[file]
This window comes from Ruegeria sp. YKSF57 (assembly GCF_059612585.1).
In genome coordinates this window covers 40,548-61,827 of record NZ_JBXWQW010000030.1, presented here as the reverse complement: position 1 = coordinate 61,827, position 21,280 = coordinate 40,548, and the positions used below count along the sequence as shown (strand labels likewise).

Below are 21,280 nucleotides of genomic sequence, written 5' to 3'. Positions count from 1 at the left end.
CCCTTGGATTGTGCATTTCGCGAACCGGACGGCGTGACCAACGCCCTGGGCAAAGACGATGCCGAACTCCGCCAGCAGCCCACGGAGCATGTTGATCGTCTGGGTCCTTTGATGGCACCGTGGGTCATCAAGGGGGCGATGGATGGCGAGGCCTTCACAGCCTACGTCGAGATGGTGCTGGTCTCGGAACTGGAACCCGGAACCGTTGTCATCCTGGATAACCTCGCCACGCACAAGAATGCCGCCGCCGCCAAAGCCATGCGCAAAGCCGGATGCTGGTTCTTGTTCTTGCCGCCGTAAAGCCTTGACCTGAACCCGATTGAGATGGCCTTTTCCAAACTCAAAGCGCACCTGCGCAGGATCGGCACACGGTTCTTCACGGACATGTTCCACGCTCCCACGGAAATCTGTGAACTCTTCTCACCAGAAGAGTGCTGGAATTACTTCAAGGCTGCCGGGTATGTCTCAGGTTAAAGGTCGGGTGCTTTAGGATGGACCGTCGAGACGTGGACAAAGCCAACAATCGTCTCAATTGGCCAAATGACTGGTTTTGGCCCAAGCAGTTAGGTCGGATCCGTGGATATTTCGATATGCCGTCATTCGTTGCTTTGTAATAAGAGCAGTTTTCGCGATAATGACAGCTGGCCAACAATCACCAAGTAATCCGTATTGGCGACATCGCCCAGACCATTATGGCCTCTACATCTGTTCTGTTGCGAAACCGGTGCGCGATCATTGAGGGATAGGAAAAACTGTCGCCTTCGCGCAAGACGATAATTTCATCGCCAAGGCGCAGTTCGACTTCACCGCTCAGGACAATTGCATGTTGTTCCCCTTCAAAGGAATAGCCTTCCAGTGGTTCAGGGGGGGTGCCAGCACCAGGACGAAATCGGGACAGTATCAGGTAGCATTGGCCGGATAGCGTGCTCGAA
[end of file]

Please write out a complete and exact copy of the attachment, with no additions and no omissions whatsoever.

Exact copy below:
This window comes from Ruegeria sp. YKSF57 (assembly GCF_059612585.1).
In genome coordinates this window covers 40,548-61,827 of record NZ_JBXWQW010000030.1, presented here as the reverse complement: position 1 = coordinate 61,827, position 21,280 = coordinate 40,548, and the positions used below count along the sequence as shown (strand labels likewise).

Below are 21,280 nucleotides of genomic sequence, written 5' to 3'. Positions count from 1 at the left end.
CCCTTGGATTGTGCATTTCGCGAACCGGACGGCGTGACCAACGCCCTGGGCAAAGACGATGCCGAACTCCGCCAGCAGCCCACGGAGCATGTTGATCGTCTGGGTCCTTTGATGGCACCGTGGGTCATCAAGGGGGCGATGGATGGCGAGGCCTTCACAGCCTACGTCGAGATGGTGCTGGTCTCGGAACTGGAACCCGGAACCGTTGTCATCCTGGATAACCTCGCCACGCACAAGAATGCCGCCGCCGCCAAAGCCATGCGCAAAGCCGGATGCTGGTTCTTGTTCTTGCCGCCGTAAAGCCTTGACCTGAACCCGATTGAGATGGCCTTTTCCAAACTCAAAGCGCACCTGCGCAGGATCGGCACACGGTTCTTCACGGACATGTTCCACGCTCCCACGGAAATCTGTGAACTCTTCTCACCAGAAGAGTGCTGGAATTACTTCAAGGCTGCCGGGTATGTCTCAGGTTAAAGGTCGGGTGCTTTAGGATGGACCGTCGAGACGTGGACAAAGCCAACAATCGTCTCAATTGGCCAAATGACTGGTTTTGGCCCAAGCAGTTAGGTCGGATCCGTGGATATTTCGATATGCCGTCATTCGTTGCTTTGTAATAAGAGCAGTTTTCGCGATAATGACAGCTGGCCAACAATCACCAAGTAATCCGTATTGGCGACATCGCCCAGACCATTATGGCCTCTACATCTGTTCTGTTGCGAAACCGGTGCGCGATCATTGAGGGATAGGAAAAACTGTCGCCTTCGCGCAAGACGATAATTTCATCGCCAAGGCGCAGTTCGACTTCACCGCTCAGGACAATTGCATGTTGTTCCCCTTCAAAGGAATAGCCTTCCAGTGGTTCAGGGGGGGTGCCAGCACCAGGACGAAATCGGGACAGTATCAGGTAGCATTGGCCGGATAGCGTGCTCGAA